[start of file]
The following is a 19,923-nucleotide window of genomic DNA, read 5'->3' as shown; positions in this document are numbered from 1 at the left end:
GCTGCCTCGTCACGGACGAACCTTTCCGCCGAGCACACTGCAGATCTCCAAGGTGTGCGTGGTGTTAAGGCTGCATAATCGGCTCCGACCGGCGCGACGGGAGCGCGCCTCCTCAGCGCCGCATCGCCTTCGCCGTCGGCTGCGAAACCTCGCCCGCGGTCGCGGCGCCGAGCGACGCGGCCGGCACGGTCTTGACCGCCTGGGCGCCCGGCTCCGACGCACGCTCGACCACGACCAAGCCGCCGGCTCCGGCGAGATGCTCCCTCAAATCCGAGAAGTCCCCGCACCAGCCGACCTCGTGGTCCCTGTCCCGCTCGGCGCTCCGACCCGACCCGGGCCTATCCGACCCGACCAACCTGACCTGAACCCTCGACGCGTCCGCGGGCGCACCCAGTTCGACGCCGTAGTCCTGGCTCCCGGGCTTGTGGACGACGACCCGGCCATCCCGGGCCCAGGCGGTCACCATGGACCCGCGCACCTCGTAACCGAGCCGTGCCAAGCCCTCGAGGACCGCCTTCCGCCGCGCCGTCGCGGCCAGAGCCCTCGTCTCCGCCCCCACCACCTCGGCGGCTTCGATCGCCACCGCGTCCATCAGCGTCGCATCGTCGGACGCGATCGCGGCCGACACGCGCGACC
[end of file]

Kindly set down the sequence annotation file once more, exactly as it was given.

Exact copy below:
The following is a 19,923-nucleotide window of genomic DNA, read 5'->3' as shown; positions in this document are numbered from 1 at the left end:
GCTGCCTCGTCACGGACGAACCTTTCCGCCGAGCACACTGCAGATCTCCAAGGTGTGCGTGGTGTTAAGGCTGCATAATCGGCTCCGACCGGCGCGACGGGAGCGCGCCTCCTCAGCGCCGCATCGCCTTCGCCGTCGGCTGCGAAACCTCGCCCGCGGTCGCGGCGCCGAGCGACGCGGCCGGCACGGTCTTGACCGCCTGGGCGCCCGGCTCCGACGCACGCTCGACCACGACCAAGCCGCCGGCTCCGGCGAGATGCTCCCTCAAATCCGAGAAGTCCCCGCACCAGCCGACCTCGTGGTCCCTGTCCCGCTCGGCGCTCCGACCCGACCCGGGCCTATCCGACCCGACCAACCTGACCTGAACCCTCGACGCGTCCGCGGGCGCACCCAGTTCGACGCCGTAGTCCTGGCTCCCGGGCTTGTGGACGACGACCCGGCCATCCCGGGCCCAGGCGGTCACCATGGACCCGCGCACCTCGTAACCGAGCCGTGCCAAGCCCTCGAGGACCGCCTTCCGCCGCGCCGTCGCGGCCAGAGCCCTCGTCTCCGCCCCCACCACCTCGGCGGCTTCGATCGCCACCGCGTCCATCAGCGTCGCATCGTCGGACGCGATCGCGGCCGACACGCGCGACC